Le Lien - The Link
un syndicalisme européen, citoyen, participatif et unitaire
Jan-Feb 2010 – n°3
Salaries: state of play - Political and legal aspects
In this issue:
• Special file: salaries
As you know, the Council decided unanimously on 22 December 2009 to limit our salary increase to 1.85%, thereby rejecting the Commission’s proposal and violating the application of Annex XI of the statute, which lays down the method for salary adjustments.
The Council did not dispute the accuracy of the figures presented by the Commission but Member States disputed the appropriateness of this increase, because of the current financial and economic crisis.
However, the Council’s power in this area is circumscribed and it cannot modify the level of salary adjustment, without infringing Annex XI of the statute. The Council should therefore respect the calculation method which the Council itself laid down.
The Council Decision on the salary adjustment for 2009 infringes the staff regulations and the principle of legitimate confidence, as stated in the court case brought by the Commission against the Council on 5 juin 1973.
In this context, the College decided unanimously at its meeting on 6 January 2010 to take legal action to have the Council Regulation adjusting salaries from 1 July 2009, annulled. The President of the European Parliament, after consulting the Parliament’s Legal Affairs Committee, is prepared to be an “intervening party” in support of the Commission’s legal action; this will considerably strengthen the position of the Commission and of its staff.
The Legal Service of the Commission is expected to lodge the appeal on 28 January 2010.
The structure of the Commission’s legal action against the Council Regulation
The appeal refers to the two previous judgements of the Court of Justice in relation to the method for salary adjustments, in 1972 and 1981.
Unlike the situation at that time, since 1991, the salary adjustment method has been incorporated into the staff regulations as Annex XI. Therefore, the main argument used by the Commission is that Regulation 1296/09 of 2 December 2009 does not comply with Article 65 of the staff regulation or with Articles 1 and 3 of Annex XI.
In addition, the appeal invokes the principles of legitimate expectations of the staff and of respect by the Council of rules which itself laid down (“ Patere Legem Quam Fecisti” principle or “You just have to put up with a law which you yourself made”).
Furthermore, the appeal calls for the 1.85% salary increase paid to staff by virtue of regulation 1296/09 for the period from 1 July 2009 not to be brought into question, in case of annulation, until such time as a new regulation can be adopted, .
How long will it take to obtain a judgement from the Court in this area?
Pursuant to article 62 b of the statute of the Court of Justice, the Commission requested an urgent procedure. The Court of Justice must rule whether this request is justified, once it has heard the representative of the Council and the Advocate General. If this request is accepted, the procedure is reduced to only one exchange of written submissions and to one hearing of the parties at the Court. The Court of Justice would be obliged to change the scheduling of other cases.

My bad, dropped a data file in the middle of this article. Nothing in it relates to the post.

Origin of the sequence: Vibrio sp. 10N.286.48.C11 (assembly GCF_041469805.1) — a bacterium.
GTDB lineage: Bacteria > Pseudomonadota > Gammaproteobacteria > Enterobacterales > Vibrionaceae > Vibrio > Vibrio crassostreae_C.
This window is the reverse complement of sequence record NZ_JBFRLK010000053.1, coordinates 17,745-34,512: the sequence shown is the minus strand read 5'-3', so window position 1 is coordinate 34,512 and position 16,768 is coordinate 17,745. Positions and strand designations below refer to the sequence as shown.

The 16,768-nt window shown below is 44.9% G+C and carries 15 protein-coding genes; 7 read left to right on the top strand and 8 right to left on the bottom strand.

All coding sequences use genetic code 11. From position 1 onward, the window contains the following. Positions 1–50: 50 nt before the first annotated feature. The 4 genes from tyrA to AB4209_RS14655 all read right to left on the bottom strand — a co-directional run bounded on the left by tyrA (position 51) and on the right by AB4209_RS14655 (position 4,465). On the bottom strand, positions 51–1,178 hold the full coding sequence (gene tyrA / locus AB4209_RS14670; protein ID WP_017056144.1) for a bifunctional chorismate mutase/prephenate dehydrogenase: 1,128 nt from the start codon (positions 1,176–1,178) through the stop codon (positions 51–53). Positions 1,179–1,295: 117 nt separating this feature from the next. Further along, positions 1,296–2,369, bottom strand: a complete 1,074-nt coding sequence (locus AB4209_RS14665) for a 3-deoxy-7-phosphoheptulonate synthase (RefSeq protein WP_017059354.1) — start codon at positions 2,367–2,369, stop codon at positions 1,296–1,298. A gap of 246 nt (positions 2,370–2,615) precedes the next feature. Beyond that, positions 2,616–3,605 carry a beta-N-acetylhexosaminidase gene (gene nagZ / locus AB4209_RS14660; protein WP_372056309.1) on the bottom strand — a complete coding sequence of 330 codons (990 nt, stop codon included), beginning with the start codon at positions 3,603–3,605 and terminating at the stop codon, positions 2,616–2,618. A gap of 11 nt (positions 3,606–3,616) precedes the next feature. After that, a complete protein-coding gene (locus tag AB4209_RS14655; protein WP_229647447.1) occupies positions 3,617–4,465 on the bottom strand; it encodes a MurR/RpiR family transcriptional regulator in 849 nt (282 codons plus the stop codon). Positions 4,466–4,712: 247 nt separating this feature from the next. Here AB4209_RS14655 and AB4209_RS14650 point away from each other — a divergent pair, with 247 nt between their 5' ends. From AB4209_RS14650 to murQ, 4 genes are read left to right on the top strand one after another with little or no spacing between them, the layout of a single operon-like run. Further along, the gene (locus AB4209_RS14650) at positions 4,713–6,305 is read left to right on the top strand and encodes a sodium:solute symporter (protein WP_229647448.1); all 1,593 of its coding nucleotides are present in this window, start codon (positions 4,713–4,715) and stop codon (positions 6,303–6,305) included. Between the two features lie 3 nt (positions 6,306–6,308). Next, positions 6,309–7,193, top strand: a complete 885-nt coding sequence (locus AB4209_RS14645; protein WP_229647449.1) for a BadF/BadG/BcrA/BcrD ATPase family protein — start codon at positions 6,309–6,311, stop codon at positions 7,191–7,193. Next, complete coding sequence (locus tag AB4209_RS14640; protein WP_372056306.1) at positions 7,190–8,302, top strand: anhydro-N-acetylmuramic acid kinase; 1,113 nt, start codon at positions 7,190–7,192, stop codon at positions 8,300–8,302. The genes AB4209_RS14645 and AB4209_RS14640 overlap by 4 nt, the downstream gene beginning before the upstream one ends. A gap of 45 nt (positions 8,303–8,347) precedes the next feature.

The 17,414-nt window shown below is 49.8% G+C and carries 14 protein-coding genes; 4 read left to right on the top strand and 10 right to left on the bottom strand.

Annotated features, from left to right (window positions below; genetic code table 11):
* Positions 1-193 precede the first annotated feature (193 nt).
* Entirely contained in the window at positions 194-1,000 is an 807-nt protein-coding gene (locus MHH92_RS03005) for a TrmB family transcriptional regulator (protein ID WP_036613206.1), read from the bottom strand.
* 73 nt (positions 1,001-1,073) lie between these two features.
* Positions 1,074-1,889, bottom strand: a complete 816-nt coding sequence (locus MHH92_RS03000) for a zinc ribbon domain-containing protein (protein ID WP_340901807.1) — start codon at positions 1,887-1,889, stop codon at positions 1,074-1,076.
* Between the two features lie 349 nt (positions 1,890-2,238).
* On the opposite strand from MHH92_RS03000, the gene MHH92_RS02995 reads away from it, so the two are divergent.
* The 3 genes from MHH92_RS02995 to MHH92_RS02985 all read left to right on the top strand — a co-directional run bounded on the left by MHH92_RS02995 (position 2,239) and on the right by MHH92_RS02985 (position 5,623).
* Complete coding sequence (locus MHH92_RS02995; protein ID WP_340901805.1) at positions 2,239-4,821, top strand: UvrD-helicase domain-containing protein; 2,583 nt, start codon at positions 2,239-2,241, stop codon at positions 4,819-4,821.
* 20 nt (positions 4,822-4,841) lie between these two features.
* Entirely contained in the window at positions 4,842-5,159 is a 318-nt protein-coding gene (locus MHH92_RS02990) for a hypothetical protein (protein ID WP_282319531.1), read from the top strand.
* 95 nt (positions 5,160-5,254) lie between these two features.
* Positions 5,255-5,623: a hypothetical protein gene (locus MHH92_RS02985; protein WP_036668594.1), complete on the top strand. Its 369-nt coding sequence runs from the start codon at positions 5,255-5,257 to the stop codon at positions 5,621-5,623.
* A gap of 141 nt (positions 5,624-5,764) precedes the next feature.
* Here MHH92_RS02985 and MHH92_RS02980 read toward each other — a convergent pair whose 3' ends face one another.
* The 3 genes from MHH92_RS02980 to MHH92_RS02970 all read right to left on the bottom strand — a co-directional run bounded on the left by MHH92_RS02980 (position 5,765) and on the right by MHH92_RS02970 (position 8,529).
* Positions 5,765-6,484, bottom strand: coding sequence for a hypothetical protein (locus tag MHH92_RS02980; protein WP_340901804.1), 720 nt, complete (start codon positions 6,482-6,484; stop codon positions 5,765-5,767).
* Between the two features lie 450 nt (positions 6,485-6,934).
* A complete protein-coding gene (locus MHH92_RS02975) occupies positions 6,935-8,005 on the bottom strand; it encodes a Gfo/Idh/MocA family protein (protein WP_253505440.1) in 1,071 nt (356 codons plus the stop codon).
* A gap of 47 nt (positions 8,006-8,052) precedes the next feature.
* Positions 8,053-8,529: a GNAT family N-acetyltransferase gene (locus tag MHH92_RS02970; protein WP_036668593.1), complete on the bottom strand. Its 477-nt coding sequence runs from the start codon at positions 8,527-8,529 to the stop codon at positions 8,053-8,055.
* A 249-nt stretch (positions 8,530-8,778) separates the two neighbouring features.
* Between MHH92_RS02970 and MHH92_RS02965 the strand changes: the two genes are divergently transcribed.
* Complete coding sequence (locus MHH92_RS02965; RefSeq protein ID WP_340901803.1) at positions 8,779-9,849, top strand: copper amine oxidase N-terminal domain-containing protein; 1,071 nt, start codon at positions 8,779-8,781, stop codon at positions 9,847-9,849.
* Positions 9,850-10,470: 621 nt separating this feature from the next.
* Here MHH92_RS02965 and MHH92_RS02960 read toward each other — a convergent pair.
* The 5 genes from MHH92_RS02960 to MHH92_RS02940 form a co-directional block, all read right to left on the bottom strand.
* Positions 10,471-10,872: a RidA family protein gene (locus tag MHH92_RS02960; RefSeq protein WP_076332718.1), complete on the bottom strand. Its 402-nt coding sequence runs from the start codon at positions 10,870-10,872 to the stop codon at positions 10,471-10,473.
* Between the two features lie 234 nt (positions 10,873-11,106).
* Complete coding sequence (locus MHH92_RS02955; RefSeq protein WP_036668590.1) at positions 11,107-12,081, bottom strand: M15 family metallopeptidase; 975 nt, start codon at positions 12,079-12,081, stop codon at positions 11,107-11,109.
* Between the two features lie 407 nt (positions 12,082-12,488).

Following information received by the Commission's Legal Service, it seems that the Court refused the urgent procedure in this case. Thus, the normal procedure will apply and we can not expect a ruling before the end of 2010.
Can officials lodge a complaint on an individual basis?
Each official can lodge a complaint, under Article 90 of the statute, to contest his first pay slip, dated 15 January 2010. Any such complaint must be introduced before 15 April 2010.
However, it must be noted that complaints are directed against the Commission. In addition, individual cases will be addressed to the European Public Service Tribunal and not to the Court of Justice (CJEC). Pursuant to article 71 of the rules of procedure of the Tribunal, all cases lodged by individuals will be suspended until such time as the Court of Justice rules on the annulment case brought by the Commission.
Can trade unions lodge an appeal?
Contrary to what various observers have written, it would seem that only institutions can be intervening parties at the Court, in accordance with article 40.2 of the statute of the Court of Justice.
Another option would be for a trade union to lodge an appeal for annulment under Article 263 TFEU on the basis of failure to observe regulatory provisions. However, even under this scenario the Court of First Instance, by virtue of Article 71 of its regulation, would still have to suspend any such case until the Court of Justice rules on the Commission case.
What will happen if the Court of Justice annuls the Council Regulation?
If the Commission wins its case at the Court of Justice, regulation 1296/09 of 23 December 2009 will be annulled.
The Commission would then have to re-submit its proposal to adjust salaries by 3.7% for the future plus pay the additional 1.85% for the period between 1 July 2009 and the date of adoption of the new regulation (remember that the Commission case requires the maintenance of the effects of the regulation of 23 December 2009 for the half of the salary increase already paid).
The new Commission proposal should also provide for interest on late payment at the rate laid down by the ECB.
What are the prospects for winning this legal action?